Mike Schulz

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The Oklahoma Senate passed a proposed state budget out of their chamber on Wednesday night, by a vote of 33 to 13.

Many Senate Republicans—like Mike Schulz—applauded themselves for holding 16 state agencies flat, and only cutting the rest by about four percent, given the circumstances.

"I just want to take this opportunity to thank this chamber.. Senator David, Senator Fields, all the sub-appropriations chairs, who have been diligently been working towards a solution for this budget for many, many months now."

It was a wild day at the state capitol as lawmakers tried to find new sources of revenue to fill the nearly $900 million budget shortfall and fund teacher pay raises. But, with just three days left to find new money, they’re likely back at the drawing board.

Starting about noon, there were rumors that a budget agreement had been reached between the Republican leaders in the House of Representatives and the Senate and Governor Mary Fallin. The scheduled an announcement for 2:30 p.m.

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A plan approved overwhelmingly in the House to raise Oklahoma teacher pay by $6,000 over the next three years appears to be facing a stiffer challenge in the state Senate.

Senate President Pro Tem Mike Schulz said Thursday without a way to pay for the raise, House Bill 1114 amounts to giving teachers "false hope."

oksenate.gov

Governor Mary Fallin stressed the need for teacher pay raises in her State of the State address on Monday, and has allocated $60 million toward $1,000 teacher salary bumps in her proposed budget.

But still, legislative leaders like Senate President Pro Tem Mike Schulz were hesitant to guarantee it would get done this year.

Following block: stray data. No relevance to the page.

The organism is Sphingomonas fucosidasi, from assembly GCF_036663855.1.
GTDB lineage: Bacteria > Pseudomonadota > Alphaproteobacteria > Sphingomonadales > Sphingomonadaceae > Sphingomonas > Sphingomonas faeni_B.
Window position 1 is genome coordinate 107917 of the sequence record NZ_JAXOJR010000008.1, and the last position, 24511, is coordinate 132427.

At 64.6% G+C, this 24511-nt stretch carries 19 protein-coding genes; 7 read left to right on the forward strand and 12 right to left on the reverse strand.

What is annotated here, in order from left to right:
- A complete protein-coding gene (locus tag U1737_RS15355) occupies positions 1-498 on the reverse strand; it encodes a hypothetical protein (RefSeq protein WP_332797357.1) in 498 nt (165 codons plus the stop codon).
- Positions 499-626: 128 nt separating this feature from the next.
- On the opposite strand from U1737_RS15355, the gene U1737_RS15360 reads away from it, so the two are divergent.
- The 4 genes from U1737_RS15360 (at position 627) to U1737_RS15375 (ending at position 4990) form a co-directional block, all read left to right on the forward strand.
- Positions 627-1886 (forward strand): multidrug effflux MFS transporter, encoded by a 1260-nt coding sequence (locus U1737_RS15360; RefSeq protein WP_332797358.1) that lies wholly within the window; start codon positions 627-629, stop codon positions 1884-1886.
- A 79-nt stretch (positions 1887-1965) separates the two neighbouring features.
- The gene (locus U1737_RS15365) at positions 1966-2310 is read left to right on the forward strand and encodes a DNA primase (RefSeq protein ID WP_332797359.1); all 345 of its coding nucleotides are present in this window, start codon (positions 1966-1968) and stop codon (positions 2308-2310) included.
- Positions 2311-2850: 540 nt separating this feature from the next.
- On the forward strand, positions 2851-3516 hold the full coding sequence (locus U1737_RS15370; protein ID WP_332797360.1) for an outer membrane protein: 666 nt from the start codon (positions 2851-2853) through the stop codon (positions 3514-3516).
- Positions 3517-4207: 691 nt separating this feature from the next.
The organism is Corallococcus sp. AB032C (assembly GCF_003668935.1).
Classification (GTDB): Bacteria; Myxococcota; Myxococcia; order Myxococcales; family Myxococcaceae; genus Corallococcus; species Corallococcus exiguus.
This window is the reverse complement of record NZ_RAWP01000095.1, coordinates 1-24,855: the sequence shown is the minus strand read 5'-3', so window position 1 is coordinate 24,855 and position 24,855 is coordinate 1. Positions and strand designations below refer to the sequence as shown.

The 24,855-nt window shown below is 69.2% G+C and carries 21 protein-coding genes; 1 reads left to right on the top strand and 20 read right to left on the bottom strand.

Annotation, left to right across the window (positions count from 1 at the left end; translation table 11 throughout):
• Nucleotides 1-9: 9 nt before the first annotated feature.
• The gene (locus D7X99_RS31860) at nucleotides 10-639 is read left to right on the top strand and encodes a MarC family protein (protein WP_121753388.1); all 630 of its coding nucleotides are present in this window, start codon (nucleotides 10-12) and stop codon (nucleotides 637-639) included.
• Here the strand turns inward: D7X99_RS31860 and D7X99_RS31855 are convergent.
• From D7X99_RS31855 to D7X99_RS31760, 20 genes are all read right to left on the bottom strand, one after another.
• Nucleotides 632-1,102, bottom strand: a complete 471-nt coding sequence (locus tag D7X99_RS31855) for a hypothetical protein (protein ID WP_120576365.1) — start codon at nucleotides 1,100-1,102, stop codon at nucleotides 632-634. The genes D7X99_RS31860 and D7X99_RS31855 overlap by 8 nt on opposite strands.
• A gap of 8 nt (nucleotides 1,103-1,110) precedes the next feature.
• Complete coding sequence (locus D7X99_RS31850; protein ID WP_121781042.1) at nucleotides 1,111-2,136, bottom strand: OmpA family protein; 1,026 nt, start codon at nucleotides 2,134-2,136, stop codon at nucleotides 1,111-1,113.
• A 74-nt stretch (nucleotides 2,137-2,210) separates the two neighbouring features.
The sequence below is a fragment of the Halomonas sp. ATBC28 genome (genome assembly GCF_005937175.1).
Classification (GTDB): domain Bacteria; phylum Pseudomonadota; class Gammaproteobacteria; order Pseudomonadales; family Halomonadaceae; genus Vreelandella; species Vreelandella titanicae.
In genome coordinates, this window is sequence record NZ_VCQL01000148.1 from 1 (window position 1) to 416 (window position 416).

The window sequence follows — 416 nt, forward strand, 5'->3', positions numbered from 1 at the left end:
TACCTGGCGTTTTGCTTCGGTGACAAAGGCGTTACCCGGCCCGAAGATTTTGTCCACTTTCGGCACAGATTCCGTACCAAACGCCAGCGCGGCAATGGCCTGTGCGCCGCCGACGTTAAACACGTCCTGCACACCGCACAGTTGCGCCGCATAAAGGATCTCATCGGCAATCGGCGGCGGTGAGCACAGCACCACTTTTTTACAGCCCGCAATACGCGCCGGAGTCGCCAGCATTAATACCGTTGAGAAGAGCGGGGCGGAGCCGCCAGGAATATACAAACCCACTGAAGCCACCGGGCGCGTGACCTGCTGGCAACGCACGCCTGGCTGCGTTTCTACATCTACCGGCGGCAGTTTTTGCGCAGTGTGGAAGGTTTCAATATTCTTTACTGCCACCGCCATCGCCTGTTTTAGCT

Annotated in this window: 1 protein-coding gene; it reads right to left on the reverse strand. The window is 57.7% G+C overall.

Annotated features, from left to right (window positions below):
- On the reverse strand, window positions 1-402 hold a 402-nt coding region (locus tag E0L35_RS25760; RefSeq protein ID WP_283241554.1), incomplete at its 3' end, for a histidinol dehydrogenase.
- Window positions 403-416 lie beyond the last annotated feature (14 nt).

“Oh I think it’s going to be one of the main areas of discussion,” Schulz said, “And I think we will leave this session in May with a framework in place to put a teacher plan on the table moving forward.”

oksenate.gov

Republican leaders in the Oklahoma Senate gathered Thursday for a press conference on their agenda for the coming legislative session.

Senate President Pro Tem Mike Schulz says the work of this session goes beyond just this year and looks to the future.

Oklahoma Department of Public Safety

Gov. Mary Fallin says Oklahoma has received an extension to comply with the federal REAL ID Act.

Fallin said Tuesday the extension is through June 6, 2017, and the U.S. Department of Homeland Security warned that failure to act during the 2017 legislative session to commit Oklahoma to all REAL ID requirements could result in the denial of future extensions.

Term limits for statewide elected officials like the state treasurer and attorney general would be increased from eight years to 12 years under a proposal approved by the Oklahoma Senate.

The Senate voted 32-12 on Wednesday for a resolution that would send the proposal to a vote of the people in November.